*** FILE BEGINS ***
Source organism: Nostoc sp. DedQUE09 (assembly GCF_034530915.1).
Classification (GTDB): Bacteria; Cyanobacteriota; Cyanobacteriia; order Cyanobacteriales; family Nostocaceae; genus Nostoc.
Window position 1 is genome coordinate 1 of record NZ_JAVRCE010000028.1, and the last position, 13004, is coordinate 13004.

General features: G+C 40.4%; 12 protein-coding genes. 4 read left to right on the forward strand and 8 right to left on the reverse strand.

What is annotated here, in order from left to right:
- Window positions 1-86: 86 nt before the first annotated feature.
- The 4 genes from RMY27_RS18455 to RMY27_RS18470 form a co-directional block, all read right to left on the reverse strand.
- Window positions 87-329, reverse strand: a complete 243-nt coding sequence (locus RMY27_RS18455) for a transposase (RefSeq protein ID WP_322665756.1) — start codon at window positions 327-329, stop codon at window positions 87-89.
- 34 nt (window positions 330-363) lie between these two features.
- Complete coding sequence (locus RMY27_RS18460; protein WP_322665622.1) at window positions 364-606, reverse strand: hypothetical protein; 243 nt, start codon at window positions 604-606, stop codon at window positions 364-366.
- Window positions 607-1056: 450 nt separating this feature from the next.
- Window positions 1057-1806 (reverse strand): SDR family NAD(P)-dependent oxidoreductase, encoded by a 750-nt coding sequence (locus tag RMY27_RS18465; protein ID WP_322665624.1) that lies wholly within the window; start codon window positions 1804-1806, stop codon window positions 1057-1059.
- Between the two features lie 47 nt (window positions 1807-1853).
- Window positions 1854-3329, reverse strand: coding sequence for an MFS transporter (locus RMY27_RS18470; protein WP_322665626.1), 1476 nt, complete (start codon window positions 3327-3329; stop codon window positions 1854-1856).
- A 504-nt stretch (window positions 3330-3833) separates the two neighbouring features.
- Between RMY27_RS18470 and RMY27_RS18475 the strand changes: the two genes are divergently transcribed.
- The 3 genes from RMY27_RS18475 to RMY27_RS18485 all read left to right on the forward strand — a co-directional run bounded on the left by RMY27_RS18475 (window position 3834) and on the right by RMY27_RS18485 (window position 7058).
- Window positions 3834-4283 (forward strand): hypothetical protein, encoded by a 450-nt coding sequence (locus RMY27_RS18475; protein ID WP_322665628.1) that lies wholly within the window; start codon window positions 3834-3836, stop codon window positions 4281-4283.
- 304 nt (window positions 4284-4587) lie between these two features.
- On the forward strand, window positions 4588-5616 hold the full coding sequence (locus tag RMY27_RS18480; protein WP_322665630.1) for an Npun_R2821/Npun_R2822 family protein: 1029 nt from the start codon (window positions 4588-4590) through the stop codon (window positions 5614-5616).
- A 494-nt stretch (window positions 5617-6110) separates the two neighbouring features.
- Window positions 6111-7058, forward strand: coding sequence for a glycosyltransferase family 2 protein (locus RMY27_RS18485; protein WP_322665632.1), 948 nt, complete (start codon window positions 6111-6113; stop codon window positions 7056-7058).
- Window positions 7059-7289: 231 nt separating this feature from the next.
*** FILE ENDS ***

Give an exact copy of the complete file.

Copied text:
Source organism: Nostoc sp. DedQUE09 (assembly GCF_034530915.1).
Classification (GTDB): Bacteria; Cyanobacteriota; Cyanobacteriia; order Cyanobacteriales; family Nostocaceae; genus Nostoc.
Window position 1 is genome coordinate 1 of record NZ_JAVRCE010000028.1, and the last position, 13004, is coordinate 13004.

General features: G+C 40.4%; 12 protein-coding genes. 4 read left to right on the forward strand and 8 right to left on the reverse strand.

What is annotated here, in order from left to right:
- Window positions 1-86: 86 nt before the first annotated feature.
- The 4 genes from RMY27_RS18455 to RMY27_RS18470 form a co-directional block, all read right to left on the reverse strand.
- Window positions 87-329, reverse strand: a complete 243-nt coding sequence (locus RMY27_RS18455) for a transposase (RefSeq protein ID WP_322665756.1) — start codon at window positions 327-329, stop codon at window positions 87-89.
- 34 nt (window positions 330-363) lie between these two features.
- Complete coding sequence (locus RMY27_RS18460; protein WP_322665622.1) at window positions 364-606, reverse strand: hypothetical protein; 243 nt, start codon at window positions 604-606, stop codon at window positions 364-366.
- Window positions 607-1056: 450 nt separating this feature from the next.
- Window positions 1057-1806 (reverse strand): SDR family NAD(P)-dependent oxidoreductase, encoded by a 750-nt coding sequence (locus tag RMY27_RS18465; protein ID WP_322665624.1) that lies wholly within the window; start codon window positions 1804-1806, stop codon window positions 1057-1059.
- Between the two features lie 47 nt (window positions 1807-1853).
- Window positions 1854-3329, reverse strand: coding sequence for an MFS transporter (locus RMY27_RS18470; protein WP_322665626.1), 1476 nt, complete (start codon window positions 3327-3329; stop codon window positions 1854-1856).
- A 504-nt stretch (window positions 3330-3833) separates the two neighbouring features.
- Between RMY27_RS18470 and RMY27_RS18475 the strand changes: the two genes are divergently transcribed.
- The 3 genes from RMY27_RS18475 to RMY27_RS18485 all read left to right on the forward strand — a co-directional run bounded on the left by RMY27_RS18475 (window position 3834) and on the right by RMY27_RS18485 (window position 7058).
- Window positions 3834-4283 (forward strand): hypothetical protein, encoded by a 450-nt coding sequence (locus RMY27_RS18475; protein ID WP_322665628.1) that lies wholly within the window; start codon window positions 3834-3836, stop codon window positions 4281-4283.
- 304 nt (window positions 4284-4587) lie between these two features.
- On the forward strand, window positions 4588-5616 hold the full coding sequence (locus tag RMY27_RS18480; protein WP_322665630.1) for an Npun_R2821/Npun_R2822 family protein: 1029 nt from the start codon (window positions 4588-4590) through the stop codon (window positions 5614-5616).
- A 494-nt stretch (window positions 5617-6110) separates the two neighbouring features.
- Window positions 6111-7058, forward strand: coding sequence for a glycosyltransferase family 2 protein (locus RMY27_RS18485; protein WP_322665632.1), 948 nt, complete (start codon window positions 6111-6113; stop codon window positions 7056-7058).
- Window positions 7059-7289: 231 nt separating this feature from the next.